MidAmerican is owned by Warren Buffet?s Berkshire Hathaway Inc. In 2005, the utility was the sixth largest coal fired electricity generator in the United States. MidAmerican?s power plants produce large amounts of toxic pollution. A CAP analysis of 2009 Toxics Release Inventory data (the latest available) found that MidAmerican?s power plants in Arizona, Colorado, Iowa, Utah and Wyoming spewed a total of nearly 7,000 pounds of lead and mercury into the air we breathe and put our children?s lives and health at risk [click here for spread sheet]. These and other toxics are known to cause neurological, developmental and respiratory harm.
MidAmerican Energy?s 2009 toxics by the pound:
Woollums? prepared written testimony says that MidAmerican ?began planning emission control projects targeting?mercury emissions prior to 2005.? Yet despite this six year head start, MidAmerican assets that it will still face hardship under EPA?s proposed safeguards. It threatens rate increases and jobs losses if EPA finalizes its proposed airborne toxic chemical reduction standards on time. Wollum?s writes that
MidAmerican, like many utilities, is concerned about the costs and timetables for the implementation of these EPA rules.
If the timetable of the rules remains unchanged, compliance costs will be shouldered by our customers in the form of higher rates?These increases will dramatically increase production costs for industrial plants and could result in job losses.
Actually, many utilities support EPA?s proposed limits on cancer causing and other toxic chemicals from power plants. A half dozen major utilities acknowledge that they have had ample time to install pollution controls. They also believe that the proposed air toxics reductions from coal-fired utilities are affordable. CEOs from Exelon, PG&E, Calpine, NextEra Energy, Public Service Enterprise Group, Constellation Energy Group, and others wrote in The Wall Street Journal that:
For over a decade, companies have recognized that the industry would need to install controls to comply with the act’s air toxicity requirements, and the technology exists to cost effectively control such emissions, including mercury and acid gases.
Contrary to the claims that the EPA’s agenda will have negative economic consequences, our companies’ experience complying with air quality regulations demonstrates that regulations can yield important economic benefits, including job creation, while maintaining reliability.
The Clean Air Act provides sufficient time to comply as well as the authority to accommodate special circumstances where additional time is necessary.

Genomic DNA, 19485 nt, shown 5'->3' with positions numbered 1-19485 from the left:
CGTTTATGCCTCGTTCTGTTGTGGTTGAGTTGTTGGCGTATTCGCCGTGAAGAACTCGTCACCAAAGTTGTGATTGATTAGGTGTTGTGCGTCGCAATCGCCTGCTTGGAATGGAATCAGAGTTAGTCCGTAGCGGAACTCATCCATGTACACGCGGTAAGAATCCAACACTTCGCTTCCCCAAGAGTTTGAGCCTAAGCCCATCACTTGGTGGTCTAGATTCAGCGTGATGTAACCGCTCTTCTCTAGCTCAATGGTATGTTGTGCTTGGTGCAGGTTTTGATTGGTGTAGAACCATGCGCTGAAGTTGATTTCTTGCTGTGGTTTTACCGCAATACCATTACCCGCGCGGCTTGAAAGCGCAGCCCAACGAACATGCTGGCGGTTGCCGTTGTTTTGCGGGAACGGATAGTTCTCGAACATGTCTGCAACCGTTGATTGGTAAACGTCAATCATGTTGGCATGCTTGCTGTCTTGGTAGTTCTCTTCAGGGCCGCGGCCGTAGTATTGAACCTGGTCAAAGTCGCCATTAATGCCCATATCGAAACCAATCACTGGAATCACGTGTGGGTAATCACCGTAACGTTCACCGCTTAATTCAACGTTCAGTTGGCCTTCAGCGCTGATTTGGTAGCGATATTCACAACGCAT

Wollums? prepared written statement complains about the ?multitude of environmental requirements the electric industry faces over the next several years.? It even includes a version of the so-called ?regulatory train wreck? graphic prepared by big utilities and debunked by the World Resource?s Institute.
A just-released report by the Economic Policy Institute, a nonprofit Washington D.C. think tank, debunks MidAmerican?s? claims about job loss, and instead determined that the EPA air toxics rule is ?a lifesaver, not a job killer.? Dr. Josh Bivens, a senior macroeconomist, analyzed data from Bureau of Labor Statistics, the Census of Construction, and the EPA to conclude that
Claims that this regulation destroys jobs are flat wrong: the jobs-impact of the rule will be modest, but it will be positive.?
[It] will likely lead to the creation of 28,000 to 158,000 jobs between now and 2015.
The capital investments made in order to bring power plants into compliance with new rules spur multiplier effects, and may well represent net new spending in an economy where both businesses and households are extremely reluctant to make new purchases.
This is in addition to the ?monetized? value of the rule?s public health benefits, which when estimated in 2010 dollars will ?amount to $55?146 billion per year, dramatically exceeding the $11.3 billion annual cost of [implementing] the program.?
Despite MidAmerican?s testimony, this hearing is on the Clean Air Act and public health, not Clean Air delays and private profit. Companies like MidAmerican that argue for delaying these rules ignore the urgent need to protect families from real health hazards. In these tough economic times, companies shouldn?t force Americans to choose between their kids and their jobs by threatening unemployment if forced to clean up. Hopefully, the members of the Senate Environment Committee will ignore MidAmerican?s familiar pleadings by a big polluter, and instead allow EPA to finalize and implement reductions in air toxic pollution from utilities 21 years after Congress gave EPA the authority to do so.
– By CAP’s Daniel J. Weiss, Christina C. DiPasquale, Valeri Vasquez